Cal State Dominguez Hills celebrates historic Elite Eight race

There was no Epiphany. The realization that this group of women played basketball at a level unseen at a school forever in the shadow of USC and UCLA slowly crept in, one victory after another.

By the time Cal State Dominguez Hills was 19-0, it was abundantly clear that unprecedented accomplishments were on the horizon, that the potential for something unimaginable in any other year was within its grasp.

The Toros (31-2) will travel to Missouri to prepare for a clash with Catawba (28-5) — a college in Salisbury, N.C. — starting Monday in the NCAA Division II Elite Eight. They have won the West Region Championship for the first time hosting the tournament. He also won the California Collegiate Athletic Association. Topic.

The Cal State Dominguez Hills women's basketball team poses for a photo after advancing to the Elite Eight.

The Cal State Dominguez Hills women’s basketball team and support staff celebrate after advancing to the Elite Eight for the first time in school history.

(Matt Brown / Cal State Dominguez Hills)

And they climbed to No. 4 in the national rankings, a rare breeze for a program that had been ranked first only once, at No. 18 in 1984–85.

“For this to be special, I wasn’t sure for a while,” Dominguez Hills coach John Bonner said. “In November, even through December, wrapping up our preseason opponents, it started to become clear that this was a different team, the way we were winning and our chemistry.

“We assumed something good was going to happen this year. But we couldn’t have predicted it would be this good.”

On-court excellence was always secondary to the family atmosphere and one that Bonner has fostered since taking over the reins ahead of the 2016-17 season. His first team was 7-20, and the Toros weren’t on the sunny side of .500 until going 13-12 last season.

“What people don’t see all the time is we’re so much more than just athletes,” said Bonner, who has a master’s degree in counseling and family therapy. “The team is connected, they spend a lot of time together. We talk about social justice issues, women’s issues. We understand how intelligent and cerebral they are and how much change they want to make when basketball is over.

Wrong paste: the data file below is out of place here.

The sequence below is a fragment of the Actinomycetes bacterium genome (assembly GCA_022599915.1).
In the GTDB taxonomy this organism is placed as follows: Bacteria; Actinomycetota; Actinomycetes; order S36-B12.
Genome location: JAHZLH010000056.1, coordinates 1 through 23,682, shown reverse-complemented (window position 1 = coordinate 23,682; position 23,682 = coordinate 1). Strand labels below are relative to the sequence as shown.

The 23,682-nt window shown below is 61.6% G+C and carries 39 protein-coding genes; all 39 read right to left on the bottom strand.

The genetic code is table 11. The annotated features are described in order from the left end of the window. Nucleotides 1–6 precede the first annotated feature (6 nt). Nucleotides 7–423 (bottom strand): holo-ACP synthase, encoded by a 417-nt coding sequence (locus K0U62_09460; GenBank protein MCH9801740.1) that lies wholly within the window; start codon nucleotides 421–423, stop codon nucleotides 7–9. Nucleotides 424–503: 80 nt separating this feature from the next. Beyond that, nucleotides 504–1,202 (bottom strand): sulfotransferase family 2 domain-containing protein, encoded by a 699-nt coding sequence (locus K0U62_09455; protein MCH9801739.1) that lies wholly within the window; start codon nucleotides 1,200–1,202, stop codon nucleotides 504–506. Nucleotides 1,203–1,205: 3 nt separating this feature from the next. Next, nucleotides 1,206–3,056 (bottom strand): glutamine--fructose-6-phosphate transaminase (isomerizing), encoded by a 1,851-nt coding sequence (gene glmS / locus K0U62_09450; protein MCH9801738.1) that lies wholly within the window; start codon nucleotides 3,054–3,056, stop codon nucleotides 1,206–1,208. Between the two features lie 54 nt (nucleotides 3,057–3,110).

“Our mantra is to disrupt, defend and rebound. We’ll use different presses depending on our opponent. We try to take guys out of their flow and play them differently.

John Bonner, Cal State Dominguez Hills coach

Senior leadership is provided by guard Donnell Laird, a CCAA player of the year who began his career at Wichita State and headed to a community college in New Mexico before transferring to Dominguez Hills prior to his junior year.

Most of his Toros teammates are sophomores and freshmen, which bodes well for maintaining his success this season.

“It’s a role that I inherited, I didn’t really seek it,” said Laird, who earned the women’s basketball coach Ascendant. First Team All-American honors. “We have a pretty young group and it turns out they want to hear from me. I just take it as a challenge. I’m the eldest of my siblings, so I’m used to people listening to me.” Respected. The team is like a family. I am like an elder sister to everyone in a way.

During the preseason, Bonner handed out dog tags to each player and asked them to present a teammate they consider inspirational. Lair ended up with a big handful.

Cal State Dominguez Hills coach John Bonner stands on a ladder and holds the nets cut by his team.

Cal State Dominguez Hills coach John Bonner holds the net after his team cut it down March 13 in Carson. The Toros celebrated advancing to the Elite Eight for the first time in school history.

(Jenna Rauser / Cal State Dominguez Hills)

“She’s a little quiet and her teammates wanted her to speak up,” Bonner said. “She’s super humble. When we pick teams for intrasquad scrimmages, she picks teammates who don’t get a lot of minutes. She’s a team-first guy.

Laird, who attended Fairfax High, averaged 13.9 points, leading a balanced offense that got 13 points a game ahead of Lakewood High’s Asia Jordan and Long Beach Poly’s freshman Nala Williams. Jordan was the MVP of the West Region.

“Our mantra is disrupt, defend and rebound,” Bonner said. “We’ll use different types of presses depending on our opponent. We try to take guys out of their flow and play them differently.

The Toros have had their way with almost every opponent so far. What do they know about the Catawba? They’re not sure it matters.

“All games are going to come to us with an eye on our identity,” Laird said. “We want to understand what they do, but the main thing is to keep doing what we’ve been doing all season.”

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